(c) Yossi Harpaz
Rites of Citizenship: Analyzing the Effect of Naturalization Ceremonies
Over the past two decades, numerous European countries instituted new ceremonies and loyalty oaths for immigrants who wish to become citizens. In adopting such policies, they are following the lead of the United States, Canada and Australia, which have had such ceremonies for decades. The project will seek to explain the new drive towards the ritualization of citizenship in Europe, as well as examine the effectiveness of such ceremonies in the United States. It will use a range of methods - including experiments and panel data - to evaluate the effect of naturalization ceremonies and oaths. Are such ceremonies effective in instilling identities and enhancing cohesion, or are they mainly a political ritual that is addressed at the native population?
From Sacred to Instrumental: The Commodification of Citizenship
Scholars of citizenship have been arguing that citizenship is being perceived in an increasingly instrumental manner, leading Christian Joppke to coin the term "citizenship light". This project aims to evaluate these claims while focusing on overlooked mechanisms that might lead to instrumentalism, such as the abolition of conscription, growing acceptance of multiple citizenship and growing diversity..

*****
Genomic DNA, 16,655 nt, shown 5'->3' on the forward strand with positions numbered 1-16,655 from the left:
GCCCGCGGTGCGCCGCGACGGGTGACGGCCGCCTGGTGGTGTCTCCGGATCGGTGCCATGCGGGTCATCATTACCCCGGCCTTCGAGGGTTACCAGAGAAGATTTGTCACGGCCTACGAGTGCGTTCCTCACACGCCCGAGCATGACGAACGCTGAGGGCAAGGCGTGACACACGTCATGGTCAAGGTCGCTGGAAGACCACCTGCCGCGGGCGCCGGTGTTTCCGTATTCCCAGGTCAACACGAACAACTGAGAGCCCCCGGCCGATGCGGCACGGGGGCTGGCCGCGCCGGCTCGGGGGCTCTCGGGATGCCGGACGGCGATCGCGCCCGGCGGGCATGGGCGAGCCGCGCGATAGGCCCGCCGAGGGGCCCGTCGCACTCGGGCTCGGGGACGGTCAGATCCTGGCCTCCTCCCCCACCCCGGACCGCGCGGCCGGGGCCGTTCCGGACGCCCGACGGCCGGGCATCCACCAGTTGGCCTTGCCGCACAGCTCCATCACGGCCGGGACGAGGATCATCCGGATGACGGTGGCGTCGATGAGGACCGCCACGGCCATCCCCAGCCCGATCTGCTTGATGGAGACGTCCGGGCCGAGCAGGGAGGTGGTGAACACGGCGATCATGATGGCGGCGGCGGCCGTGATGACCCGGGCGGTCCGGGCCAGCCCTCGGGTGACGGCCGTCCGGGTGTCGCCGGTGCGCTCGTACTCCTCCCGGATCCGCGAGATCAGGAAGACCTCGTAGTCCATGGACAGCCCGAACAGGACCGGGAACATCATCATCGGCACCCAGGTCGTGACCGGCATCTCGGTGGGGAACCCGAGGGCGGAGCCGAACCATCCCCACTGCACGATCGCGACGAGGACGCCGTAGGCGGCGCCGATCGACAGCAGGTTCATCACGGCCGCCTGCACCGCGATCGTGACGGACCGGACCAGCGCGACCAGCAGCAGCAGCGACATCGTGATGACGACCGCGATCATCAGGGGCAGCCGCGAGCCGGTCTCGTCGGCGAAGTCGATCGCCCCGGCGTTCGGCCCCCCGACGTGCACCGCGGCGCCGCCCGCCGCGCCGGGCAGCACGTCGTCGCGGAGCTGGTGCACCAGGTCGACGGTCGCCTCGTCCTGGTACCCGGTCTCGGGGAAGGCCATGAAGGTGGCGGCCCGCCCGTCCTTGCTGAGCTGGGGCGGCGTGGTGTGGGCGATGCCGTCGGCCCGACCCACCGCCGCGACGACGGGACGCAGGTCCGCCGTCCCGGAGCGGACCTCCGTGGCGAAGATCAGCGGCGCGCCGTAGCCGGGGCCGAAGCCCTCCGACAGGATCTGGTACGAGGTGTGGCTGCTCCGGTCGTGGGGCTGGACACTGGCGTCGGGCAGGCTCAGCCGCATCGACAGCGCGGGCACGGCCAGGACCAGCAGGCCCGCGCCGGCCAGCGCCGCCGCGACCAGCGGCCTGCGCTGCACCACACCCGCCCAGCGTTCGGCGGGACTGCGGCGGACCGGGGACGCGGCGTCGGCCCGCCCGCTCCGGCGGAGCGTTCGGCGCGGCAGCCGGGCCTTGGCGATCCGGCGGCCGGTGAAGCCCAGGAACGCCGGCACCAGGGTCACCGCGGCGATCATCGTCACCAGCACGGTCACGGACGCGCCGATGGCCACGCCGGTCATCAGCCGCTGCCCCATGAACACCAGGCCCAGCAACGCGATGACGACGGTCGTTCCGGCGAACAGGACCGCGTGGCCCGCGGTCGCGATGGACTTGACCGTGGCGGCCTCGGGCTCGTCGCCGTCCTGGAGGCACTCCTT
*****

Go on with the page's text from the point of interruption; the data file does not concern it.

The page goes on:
The Passport as Status Symbol
In recent years, scholars have pointed out the importance of global stratification. There is a stark hierarchy in terms of the life standards, rights and entitlements that are enjoyed by citizens of different nations. To what degree are individuals aware of this global hierarchy and, if they are aware of it, where do they experience it? In this paper, I argue that cross-border mobility, where travelers are classified according to the passports that they carry, is the main site where individuals experience their place within this hierarchy.